Whoops, I Fell in Love With a Non-Jew
The Seesaw is a new kind of advice column in which a broad range of columnists will address the real life issues faced by interfaith couples and families. Read the discussion and vote below for what you think is the best response to this particular quandary. You can email your own questions, which will remain anonymous, to: [email protected]
I’ve Never Felt So Unconditionally Loved
I am a recently divorced Jewish woman who has accidentally fallen in love a non-Jew. I wasn’t looking or expecting to — but paid a professional call to someone I’ve known for a long time and things happened. He fills my soul completely and I’ve never felt so unconditionally loved.
My family is a mix of traditionally Conservative and modern Orthodox. No one intermarried, and it would have been a shonde if anyone had. I have grown children who we sent to day school, Jewish camps, Israel — the works.
My partner and I are hoping to be together for life, but we are NOT planning on getting married, mostly because he’s been married several times and just doesn’t want to go there again. We have discussed converting, which he actually considered in the past, but is not interested in doing now. He respects my commitment to Judaism and is willing to participate with me in Jewish life, including having a kosher kitchen when we choose to live together. He practices no religion but is very spiritual.
I have kept this relationship under wraps because I am really worried about my family’s and community’s reaction. On the one hand, I have done my job already by raising my kids Jewishly, but on the other hand what kind of example am I setting for them? How will my larger family ever accept this sweet and wonderful man who makes me so happy? And as a leader in my synagogue, I can only imagine what people will be saying about me. Seesaw, what do you think? —In Love
Take it Slow
Ruth Nemzoff: You are a fortunate woman to care deeply about both your community and your significant other. It seems as though you do not want to choose between these two wonderful, supportive, and enriching aspects of your life.
You have been a wonderful Jewish role model for your children, both as a leader of your synagogue and by providing them with many Jewish experiences, both in and out of your kosher home. You are also a model of resilience and hope, having found the strength to love after a disappointing marriage.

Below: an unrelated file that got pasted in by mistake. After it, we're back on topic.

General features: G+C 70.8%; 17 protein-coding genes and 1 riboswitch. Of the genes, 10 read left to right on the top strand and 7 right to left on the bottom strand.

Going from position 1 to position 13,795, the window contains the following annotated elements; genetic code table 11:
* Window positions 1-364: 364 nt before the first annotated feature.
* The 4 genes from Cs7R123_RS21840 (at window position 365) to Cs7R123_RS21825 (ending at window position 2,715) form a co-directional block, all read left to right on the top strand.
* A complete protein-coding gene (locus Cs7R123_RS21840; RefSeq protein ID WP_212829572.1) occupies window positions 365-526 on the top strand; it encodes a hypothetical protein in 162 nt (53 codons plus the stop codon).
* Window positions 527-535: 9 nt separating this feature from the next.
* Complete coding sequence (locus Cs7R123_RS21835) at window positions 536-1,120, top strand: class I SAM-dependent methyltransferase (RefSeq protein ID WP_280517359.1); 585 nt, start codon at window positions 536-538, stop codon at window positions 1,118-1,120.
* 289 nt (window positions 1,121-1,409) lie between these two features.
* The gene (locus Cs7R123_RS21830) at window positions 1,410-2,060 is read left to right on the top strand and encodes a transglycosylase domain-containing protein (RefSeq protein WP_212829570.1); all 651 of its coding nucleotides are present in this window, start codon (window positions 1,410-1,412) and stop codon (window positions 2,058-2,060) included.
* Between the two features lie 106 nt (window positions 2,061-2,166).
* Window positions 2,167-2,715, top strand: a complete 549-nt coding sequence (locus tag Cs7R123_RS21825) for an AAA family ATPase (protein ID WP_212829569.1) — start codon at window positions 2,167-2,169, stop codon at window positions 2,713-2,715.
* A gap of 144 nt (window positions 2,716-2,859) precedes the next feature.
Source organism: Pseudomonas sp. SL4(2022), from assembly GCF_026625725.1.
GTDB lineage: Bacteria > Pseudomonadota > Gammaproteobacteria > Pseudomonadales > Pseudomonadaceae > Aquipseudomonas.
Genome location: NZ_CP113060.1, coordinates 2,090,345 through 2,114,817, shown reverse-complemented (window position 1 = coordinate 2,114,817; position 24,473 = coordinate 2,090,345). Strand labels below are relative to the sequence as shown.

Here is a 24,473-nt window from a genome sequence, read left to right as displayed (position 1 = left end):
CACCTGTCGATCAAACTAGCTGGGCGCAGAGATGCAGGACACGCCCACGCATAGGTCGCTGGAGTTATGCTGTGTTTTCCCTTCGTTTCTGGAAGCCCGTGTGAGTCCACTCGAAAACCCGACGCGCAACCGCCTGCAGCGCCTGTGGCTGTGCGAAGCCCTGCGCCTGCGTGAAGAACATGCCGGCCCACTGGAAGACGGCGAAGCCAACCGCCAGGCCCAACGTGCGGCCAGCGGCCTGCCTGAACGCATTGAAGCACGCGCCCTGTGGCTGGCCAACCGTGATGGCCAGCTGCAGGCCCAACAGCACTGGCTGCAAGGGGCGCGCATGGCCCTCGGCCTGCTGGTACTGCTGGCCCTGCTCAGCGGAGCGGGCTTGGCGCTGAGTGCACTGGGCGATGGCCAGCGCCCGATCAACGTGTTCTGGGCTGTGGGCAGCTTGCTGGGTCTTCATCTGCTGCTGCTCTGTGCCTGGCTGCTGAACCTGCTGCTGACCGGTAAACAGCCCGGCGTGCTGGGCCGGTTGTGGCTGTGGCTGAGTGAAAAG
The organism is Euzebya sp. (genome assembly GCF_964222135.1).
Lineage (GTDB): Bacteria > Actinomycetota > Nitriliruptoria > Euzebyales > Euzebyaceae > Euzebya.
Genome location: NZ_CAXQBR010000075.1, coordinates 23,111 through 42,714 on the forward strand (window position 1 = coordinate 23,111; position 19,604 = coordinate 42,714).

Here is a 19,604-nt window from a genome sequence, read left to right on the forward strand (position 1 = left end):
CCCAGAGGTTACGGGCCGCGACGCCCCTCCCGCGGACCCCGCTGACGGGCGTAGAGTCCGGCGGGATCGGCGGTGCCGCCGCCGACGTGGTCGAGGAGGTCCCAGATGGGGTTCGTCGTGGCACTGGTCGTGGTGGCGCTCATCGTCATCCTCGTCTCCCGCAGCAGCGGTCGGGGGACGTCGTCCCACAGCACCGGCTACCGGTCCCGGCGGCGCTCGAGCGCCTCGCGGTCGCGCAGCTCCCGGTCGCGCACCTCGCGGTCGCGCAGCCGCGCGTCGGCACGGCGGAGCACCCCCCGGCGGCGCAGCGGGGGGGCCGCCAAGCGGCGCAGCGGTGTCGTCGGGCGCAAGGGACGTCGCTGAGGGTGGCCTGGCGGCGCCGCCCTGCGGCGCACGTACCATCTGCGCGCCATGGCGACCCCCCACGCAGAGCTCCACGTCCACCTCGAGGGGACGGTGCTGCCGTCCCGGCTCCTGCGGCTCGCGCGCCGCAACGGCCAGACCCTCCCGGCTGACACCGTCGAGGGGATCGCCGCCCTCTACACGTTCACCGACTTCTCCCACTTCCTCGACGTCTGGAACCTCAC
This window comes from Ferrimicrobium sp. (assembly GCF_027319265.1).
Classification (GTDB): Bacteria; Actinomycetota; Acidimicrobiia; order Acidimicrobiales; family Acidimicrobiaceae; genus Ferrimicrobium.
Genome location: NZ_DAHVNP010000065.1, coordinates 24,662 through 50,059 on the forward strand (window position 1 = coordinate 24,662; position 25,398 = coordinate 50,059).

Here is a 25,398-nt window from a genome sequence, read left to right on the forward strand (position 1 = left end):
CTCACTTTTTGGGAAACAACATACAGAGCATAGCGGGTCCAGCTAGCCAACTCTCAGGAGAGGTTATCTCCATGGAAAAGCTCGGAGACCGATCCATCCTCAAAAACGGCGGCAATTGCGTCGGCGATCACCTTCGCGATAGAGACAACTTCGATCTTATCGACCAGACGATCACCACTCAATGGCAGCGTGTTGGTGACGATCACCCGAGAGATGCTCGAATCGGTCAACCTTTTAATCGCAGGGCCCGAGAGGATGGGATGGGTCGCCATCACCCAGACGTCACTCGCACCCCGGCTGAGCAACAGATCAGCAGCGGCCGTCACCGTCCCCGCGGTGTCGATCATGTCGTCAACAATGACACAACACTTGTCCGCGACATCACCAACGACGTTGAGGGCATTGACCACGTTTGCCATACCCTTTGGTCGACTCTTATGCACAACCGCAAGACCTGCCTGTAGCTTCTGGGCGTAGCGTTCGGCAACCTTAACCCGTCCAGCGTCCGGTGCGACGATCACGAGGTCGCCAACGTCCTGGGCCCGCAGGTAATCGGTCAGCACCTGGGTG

I would talk honestly with your children. Give them a clear message about your plans to continue practicing Judaism the way you always have and your partner’s commitment to support you in this endeavor. Let them know that you hope they too will always treasure the gift of Judaism.
With both your relatives and your community, I would suggest introducing your “para-spouse” to a few people at a time. Start with those who you think will be most welcoming. Hopefully, the rest will come along as they see how committed he is to facilitating your communal work and your Jewish life. Some will welcome him sooner than others. Try not to be hurt or hold a grudge when those close to you repel him. It will serve you well to be understanding. Help your partner understand that they are not rebuffing him, but rather trying to protect an ancient legacy. Over time when they see you are still a committed Jew and that he is an asset to the community, they may become more accepting.
The whole Jewish community is grappling with how to welcome the partners of the many who are coupling with those from other faiths. Synagogues are places of worship, but also of learning. In the wonderful, open society in which we live, you are doing a service by opening your community to letting all those enter who wish to learn.
Dr. Ruth Nemzoff, author of “Don’t Bite Your Tongue: How to Foster Rewarding Relationships with Your Adult Children” and “Don’t Roll Your Eyes: Making In-Laws into Family” is a resident scholar at The Brandeis Women’s Studies Research Center. She is on the Board of Interfaithfamily.
Love Is the Most Anti-Political Force in Human Life